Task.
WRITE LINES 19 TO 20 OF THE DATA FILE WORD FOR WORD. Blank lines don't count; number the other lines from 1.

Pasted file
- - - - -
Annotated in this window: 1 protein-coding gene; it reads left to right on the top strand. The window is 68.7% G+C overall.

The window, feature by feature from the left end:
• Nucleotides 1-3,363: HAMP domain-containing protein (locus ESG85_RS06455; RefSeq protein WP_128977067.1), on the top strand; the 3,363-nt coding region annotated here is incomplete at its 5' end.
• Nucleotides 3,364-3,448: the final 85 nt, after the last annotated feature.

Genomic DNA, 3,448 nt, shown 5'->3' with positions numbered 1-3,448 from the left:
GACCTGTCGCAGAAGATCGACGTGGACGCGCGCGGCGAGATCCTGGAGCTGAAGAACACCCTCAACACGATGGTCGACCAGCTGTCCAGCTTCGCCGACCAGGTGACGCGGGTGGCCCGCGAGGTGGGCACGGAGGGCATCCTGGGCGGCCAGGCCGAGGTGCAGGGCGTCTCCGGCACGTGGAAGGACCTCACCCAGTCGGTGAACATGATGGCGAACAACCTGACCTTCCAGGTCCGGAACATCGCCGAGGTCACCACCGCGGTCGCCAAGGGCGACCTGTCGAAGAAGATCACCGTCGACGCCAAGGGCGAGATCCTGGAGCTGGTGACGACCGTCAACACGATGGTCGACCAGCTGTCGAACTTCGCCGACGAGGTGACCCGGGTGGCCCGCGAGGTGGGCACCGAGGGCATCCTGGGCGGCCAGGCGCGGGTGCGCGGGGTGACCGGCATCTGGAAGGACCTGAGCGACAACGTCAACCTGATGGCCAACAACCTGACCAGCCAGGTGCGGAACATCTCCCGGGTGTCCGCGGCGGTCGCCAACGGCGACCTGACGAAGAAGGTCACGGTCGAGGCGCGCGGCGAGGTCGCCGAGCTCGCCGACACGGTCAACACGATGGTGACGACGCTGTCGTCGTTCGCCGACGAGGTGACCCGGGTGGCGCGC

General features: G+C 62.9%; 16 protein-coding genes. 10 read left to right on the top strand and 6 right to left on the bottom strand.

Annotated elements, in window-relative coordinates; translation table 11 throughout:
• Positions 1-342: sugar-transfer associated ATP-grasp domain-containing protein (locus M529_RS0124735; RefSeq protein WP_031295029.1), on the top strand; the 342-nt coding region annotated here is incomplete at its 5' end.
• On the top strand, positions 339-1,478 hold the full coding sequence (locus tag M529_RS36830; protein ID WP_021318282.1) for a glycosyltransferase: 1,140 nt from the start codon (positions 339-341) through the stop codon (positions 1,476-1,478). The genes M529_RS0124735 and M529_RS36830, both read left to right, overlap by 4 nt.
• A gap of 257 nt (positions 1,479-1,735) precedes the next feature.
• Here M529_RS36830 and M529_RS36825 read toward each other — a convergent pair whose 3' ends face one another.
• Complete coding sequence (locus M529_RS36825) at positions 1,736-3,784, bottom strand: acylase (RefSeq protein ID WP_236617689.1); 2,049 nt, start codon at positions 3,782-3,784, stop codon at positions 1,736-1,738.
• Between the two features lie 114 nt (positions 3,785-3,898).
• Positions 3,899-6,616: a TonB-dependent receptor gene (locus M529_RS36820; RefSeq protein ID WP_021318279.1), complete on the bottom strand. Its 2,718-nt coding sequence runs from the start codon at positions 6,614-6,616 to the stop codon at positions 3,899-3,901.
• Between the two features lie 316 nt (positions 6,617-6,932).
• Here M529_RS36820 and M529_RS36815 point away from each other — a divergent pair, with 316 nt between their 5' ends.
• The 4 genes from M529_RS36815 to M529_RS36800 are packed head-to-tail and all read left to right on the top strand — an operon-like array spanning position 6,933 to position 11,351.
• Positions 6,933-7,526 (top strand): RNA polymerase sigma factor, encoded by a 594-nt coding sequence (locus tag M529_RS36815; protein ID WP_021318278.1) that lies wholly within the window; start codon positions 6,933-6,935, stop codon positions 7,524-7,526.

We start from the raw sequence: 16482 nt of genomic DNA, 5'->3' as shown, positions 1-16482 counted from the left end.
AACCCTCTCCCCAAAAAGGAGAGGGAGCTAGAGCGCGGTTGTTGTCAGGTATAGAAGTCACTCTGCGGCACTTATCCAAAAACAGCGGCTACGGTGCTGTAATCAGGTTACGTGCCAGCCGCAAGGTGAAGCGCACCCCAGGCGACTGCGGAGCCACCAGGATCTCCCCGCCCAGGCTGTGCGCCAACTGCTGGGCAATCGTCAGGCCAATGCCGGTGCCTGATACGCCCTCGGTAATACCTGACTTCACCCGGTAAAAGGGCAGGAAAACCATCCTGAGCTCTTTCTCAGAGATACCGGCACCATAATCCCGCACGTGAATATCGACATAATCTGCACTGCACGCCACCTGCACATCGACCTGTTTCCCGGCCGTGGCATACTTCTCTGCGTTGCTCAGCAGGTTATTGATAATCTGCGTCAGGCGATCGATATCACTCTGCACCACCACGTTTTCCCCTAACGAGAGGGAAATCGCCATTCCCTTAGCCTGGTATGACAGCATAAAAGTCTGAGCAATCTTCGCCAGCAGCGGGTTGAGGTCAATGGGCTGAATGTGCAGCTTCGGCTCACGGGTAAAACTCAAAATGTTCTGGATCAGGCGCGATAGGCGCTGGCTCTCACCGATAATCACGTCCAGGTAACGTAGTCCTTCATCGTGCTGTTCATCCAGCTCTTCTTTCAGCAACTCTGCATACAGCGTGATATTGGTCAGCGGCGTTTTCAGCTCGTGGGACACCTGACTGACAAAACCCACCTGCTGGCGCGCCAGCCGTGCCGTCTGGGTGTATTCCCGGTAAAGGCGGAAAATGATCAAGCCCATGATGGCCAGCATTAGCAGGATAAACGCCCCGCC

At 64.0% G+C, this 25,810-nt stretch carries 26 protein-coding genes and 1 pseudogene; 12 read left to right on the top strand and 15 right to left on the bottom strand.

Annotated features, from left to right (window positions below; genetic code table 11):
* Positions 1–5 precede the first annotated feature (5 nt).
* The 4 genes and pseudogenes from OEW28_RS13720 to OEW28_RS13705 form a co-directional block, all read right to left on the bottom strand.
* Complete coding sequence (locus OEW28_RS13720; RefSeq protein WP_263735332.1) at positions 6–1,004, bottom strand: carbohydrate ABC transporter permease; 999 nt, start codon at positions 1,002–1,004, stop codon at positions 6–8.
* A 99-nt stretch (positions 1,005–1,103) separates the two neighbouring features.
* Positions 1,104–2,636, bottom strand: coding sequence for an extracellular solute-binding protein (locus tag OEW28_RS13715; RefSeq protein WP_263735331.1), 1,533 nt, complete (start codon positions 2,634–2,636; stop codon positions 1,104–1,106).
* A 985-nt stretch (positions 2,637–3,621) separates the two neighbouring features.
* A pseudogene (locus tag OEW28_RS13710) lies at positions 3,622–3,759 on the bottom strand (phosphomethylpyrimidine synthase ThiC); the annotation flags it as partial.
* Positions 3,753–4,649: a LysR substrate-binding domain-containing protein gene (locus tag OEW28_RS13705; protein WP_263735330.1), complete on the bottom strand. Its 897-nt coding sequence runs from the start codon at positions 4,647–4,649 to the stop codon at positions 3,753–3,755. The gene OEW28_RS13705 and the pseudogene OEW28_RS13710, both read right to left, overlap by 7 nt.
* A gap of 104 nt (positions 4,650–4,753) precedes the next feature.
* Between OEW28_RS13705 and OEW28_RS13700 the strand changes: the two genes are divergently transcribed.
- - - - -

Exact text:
• Positions 6,933-7,526 (top strand): RNA polymerase sigma factor, encoded by a 594-nt coding sequence (locus tag M529_RS36815; protein ID WP_021318278.1) that lies wholly within the window; start codon positions 6,933-6,935, stop codon positions 7,524-7,526.

We start from the raw sequence: 16482 nt of genomic DNA, 5'->3' as shown, positions 1-16482 counted from the left end.